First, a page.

Documents Kept in the . . . Irregular Course of Business?

In yet another example of why records managers should be coordinating with legal on storage of documents, the U.S. Federal Court of Claims has held that documents archived in a manner other than the regular course of business do not comply with Rule 34 of the FRCP. 

In Ak-Chin Indian Community v. United States, 85 Fed. Cl. 397 (2009), documents stored in a different filing system than they were kept prior to transfer to storage were held not to have been kept in the ordinary course of business.  In that case, the plaintiffs were suing the government and wanted to get their hands on responsive documents kept in a bunch of boxes at the American Indian Records Repository (AIRR).  The boxes were indexed using an off-the-shelf commercial software package that "captures information about the source, files, and documents in [each] box [which information is subsequently] entered into the . . . database."  Id. at 398.  People digging around the database for, say, documents responsive to discovery requests, could run queries to search for them.  Id.  So, when served with discovery requests, the government turned to its handy database, ran a few queries to find the boxes that likely contained responsive documents, and sent the database query results along to the plaintiffs.  Id. at 399.  The plaintiffs filed a motion to compel, arguing that this didn't constitute a production of responsive documents organized and labeled by category of request as required by Rule 34 of the Rules of the U.S. Court of Federal Claims.  Id. 

Under Rule 34, "[a] party must produce documents as they are kept in the ordinary course of business or must organize and label them to correspond to the categories in the request."  Id. (quoting RCFC 34(b)(2)(E)(i)).  The Ak-Chin court held that the documents at the AIRR were not maintained in the ordinary course of business under Rule 34, because prior to transfer to the facility, they were reorganized from the filing system of the local agency offices to conform with the AIRR filing system (not wholly surprising, considering that AIRR was a records repository and records are not always in tip-top shape, organizationally-speaking, when they are first unearthed from the mess that makes up most people's filing cabinets). Id.  The court explained that "documents in storage are no longer in the usual course of business, they are kept in the usual course of storage," such that the only option under Rule 34 was to label and categorize the documents.  Id. at 400.  For documents transported to storage to still be kept in the ordinary course of business, the court said, the documents must be stored in the same way they were kept.  Id. The court was also concerned that the filing system at AIRR did not permit a meaningful review if the plaintiff was dissatisfied with the production.  Id. at 401.  Because only the boxes were indexed, not the specific documents in the boxes, the government was out of luck.  Id.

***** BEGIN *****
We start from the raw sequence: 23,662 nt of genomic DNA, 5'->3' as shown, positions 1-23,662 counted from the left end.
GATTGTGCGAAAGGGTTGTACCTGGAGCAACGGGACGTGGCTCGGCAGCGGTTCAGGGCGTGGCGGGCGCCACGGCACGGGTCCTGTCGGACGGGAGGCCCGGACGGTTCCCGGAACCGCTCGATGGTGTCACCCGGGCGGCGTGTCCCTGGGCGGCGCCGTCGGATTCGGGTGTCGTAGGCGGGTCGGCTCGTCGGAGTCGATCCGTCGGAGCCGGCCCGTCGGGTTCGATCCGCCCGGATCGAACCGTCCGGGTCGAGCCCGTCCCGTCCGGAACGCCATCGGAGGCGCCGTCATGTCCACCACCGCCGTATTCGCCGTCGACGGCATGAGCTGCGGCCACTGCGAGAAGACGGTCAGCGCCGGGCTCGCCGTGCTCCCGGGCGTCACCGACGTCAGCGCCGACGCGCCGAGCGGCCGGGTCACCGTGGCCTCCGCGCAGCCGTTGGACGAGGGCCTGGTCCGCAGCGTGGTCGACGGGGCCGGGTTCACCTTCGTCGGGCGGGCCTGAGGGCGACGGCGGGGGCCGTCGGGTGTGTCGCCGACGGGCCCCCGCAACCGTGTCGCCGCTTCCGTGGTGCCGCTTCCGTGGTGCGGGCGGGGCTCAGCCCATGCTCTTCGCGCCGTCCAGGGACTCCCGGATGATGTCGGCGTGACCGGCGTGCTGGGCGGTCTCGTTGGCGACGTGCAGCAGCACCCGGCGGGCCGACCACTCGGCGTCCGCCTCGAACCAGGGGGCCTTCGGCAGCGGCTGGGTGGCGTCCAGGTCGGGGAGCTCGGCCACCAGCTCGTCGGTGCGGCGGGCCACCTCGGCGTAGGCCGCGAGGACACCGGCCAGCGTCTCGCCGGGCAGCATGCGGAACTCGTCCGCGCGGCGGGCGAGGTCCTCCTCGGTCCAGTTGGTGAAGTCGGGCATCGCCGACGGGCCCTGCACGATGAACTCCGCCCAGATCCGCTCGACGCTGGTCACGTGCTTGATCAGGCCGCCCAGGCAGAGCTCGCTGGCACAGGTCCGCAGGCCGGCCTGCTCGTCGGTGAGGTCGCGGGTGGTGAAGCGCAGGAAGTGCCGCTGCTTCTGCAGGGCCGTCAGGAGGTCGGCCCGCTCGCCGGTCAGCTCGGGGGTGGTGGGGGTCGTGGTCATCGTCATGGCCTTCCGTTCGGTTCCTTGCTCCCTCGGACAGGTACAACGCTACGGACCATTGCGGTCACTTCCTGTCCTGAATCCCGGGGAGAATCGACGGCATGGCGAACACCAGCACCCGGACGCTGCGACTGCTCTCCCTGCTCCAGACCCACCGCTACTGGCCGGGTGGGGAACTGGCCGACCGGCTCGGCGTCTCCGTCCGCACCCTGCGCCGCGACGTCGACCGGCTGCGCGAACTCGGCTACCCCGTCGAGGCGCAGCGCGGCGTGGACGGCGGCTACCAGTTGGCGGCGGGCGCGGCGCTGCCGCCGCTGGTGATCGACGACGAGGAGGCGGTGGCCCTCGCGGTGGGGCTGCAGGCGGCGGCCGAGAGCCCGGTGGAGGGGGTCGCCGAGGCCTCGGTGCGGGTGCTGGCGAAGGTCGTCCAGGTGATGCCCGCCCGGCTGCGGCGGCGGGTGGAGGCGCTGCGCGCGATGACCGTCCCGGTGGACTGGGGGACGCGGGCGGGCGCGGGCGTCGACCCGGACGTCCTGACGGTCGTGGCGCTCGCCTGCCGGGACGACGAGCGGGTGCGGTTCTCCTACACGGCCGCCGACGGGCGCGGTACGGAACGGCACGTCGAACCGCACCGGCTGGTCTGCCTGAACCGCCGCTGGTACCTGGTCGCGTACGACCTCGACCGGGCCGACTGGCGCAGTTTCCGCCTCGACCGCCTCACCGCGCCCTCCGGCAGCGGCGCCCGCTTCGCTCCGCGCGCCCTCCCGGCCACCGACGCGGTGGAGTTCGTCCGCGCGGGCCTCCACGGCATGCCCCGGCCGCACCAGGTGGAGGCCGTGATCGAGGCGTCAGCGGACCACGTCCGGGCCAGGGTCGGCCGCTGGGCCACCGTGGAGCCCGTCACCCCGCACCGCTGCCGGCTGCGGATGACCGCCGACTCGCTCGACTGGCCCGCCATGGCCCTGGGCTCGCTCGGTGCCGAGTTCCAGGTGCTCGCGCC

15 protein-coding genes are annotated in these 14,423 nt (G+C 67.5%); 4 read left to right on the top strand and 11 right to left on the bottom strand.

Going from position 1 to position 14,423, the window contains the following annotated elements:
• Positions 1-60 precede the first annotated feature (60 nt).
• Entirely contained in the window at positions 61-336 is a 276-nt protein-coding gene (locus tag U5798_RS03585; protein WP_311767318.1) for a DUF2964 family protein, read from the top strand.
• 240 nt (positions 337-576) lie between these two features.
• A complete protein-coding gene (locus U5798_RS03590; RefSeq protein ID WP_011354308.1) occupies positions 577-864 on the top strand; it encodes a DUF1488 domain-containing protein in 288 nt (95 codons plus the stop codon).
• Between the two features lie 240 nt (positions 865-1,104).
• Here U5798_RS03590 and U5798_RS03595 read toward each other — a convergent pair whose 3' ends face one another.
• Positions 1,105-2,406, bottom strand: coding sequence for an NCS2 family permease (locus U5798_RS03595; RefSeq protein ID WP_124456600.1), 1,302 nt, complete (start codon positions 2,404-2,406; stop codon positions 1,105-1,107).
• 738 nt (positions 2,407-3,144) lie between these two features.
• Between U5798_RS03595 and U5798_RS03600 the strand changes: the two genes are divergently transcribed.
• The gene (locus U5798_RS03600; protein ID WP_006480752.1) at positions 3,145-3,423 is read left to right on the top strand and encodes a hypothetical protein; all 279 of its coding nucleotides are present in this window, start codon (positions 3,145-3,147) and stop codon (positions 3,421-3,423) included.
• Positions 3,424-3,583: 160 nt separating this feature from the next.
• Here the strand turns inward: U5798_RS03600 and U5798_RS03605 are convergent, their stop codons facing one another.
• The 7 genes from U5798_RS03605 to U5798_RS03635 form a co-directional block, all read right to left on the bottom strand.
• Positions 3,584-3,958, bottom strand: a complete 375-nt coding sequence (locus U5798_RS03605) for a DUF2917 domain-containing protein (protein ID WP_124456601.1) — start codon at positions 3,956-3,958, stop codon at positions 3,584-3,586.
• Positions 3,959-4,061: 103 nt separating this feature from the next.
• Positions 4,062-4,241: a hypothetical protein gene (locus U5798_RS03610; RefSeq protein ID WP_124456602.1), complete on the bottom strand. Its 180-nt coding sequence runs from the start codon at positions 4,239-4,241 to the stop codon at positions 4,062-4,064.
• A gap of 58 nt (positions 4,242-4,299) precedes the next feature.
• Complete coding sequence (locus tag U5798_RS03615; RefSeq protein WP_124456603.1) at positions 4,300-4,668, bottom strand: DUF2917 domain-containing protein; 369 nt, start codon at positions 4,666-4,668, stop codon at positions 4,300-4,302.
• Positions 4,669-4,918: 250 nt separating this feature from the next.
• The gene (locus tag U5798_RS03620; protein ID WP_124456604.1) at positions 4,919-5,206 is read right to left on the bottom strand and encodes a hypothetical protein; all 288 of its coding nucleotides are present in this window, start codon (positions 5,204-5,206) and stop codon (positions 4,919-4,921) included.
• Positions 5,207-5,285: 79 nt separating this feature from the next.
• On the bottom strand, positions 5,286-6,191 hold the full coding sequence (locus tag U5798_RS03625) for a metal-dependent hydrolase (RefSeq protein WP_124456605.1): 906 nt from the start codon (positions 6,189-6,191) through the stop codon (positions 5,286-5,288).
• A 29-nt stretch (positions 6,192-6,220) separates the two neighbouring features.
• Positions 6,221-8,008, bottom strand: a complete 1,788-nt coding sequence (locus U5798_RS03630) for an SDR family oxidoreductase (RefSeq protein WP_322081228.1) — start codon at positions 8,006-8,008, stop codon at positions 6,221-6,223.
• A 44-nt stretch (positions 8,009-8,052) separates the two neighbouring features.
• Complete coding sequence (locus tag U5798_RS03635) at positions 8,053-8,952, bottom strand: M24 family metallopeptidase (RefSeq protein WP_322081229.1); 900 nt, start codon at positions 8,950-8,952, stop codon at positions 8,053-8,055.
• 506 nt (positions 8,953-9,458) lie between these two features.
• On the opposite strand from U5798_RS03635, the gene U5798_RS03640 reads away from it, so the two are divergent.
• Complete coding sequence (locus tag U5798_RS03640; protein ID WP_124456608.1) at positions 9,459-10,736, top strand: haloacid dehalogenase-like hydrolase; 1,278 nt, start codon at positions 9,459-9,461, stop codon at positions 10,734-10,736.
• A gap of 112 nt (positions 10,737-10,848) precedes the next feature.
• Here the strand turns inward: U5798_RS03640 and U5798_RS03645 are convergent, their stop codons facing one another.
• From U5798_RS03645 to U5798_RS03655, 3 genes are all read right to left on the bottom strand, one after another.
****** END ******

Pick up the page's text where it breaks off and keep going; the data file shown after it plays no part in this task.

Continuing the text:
Take home message? Know just how your documents are arranged in storage in relation to how they're kept before they're retired to archives, boxes, and closets or you may incur additional costs to produce them.

2007 E-Discovery Cases - Year in Review

Kroll Ontrack, an electronic discovery and computer forensic service provider, has put together an interesting analysis of the electronic discovery case law that has been decided since the new federal rules were enacted a year ago.

According to Kroll, of the approximately 105 e-discovery opinions reported since December 1, 2006, the major issues involved in these cases break down as follows:

  • 25% of cases addressed discovery requests and motions to compel
  • 24% of cases addressed spoliation/sanction
  • 23% of cases addressed issues involving the form of production
  • 9% of cases addressed preservation/litigation holds 
  • 7% of cases addressed attorney-client privilege and waiver 
  • 6% of cases addressed production fees 
  • 6% of cases addressed admissibility of electronic evidence

The moral of the story?  75% of the cases analyzed by Kroll Ontrack dealt with discovery requests, motions to compel, the destruction of electronic data, sanctions, and the format in which electronic data must be produced.  E-discovery is not going away any time soon and corporations must have a game plan and a document retention policy in place that permits them to respond efficiently and cost effectively to document requests and motions to compel that request electronic data.  Without a game plan, corporations could, quite unintentionally, find themselves in the quarter of the cases that discuss sanctions and the spoliation of evidence.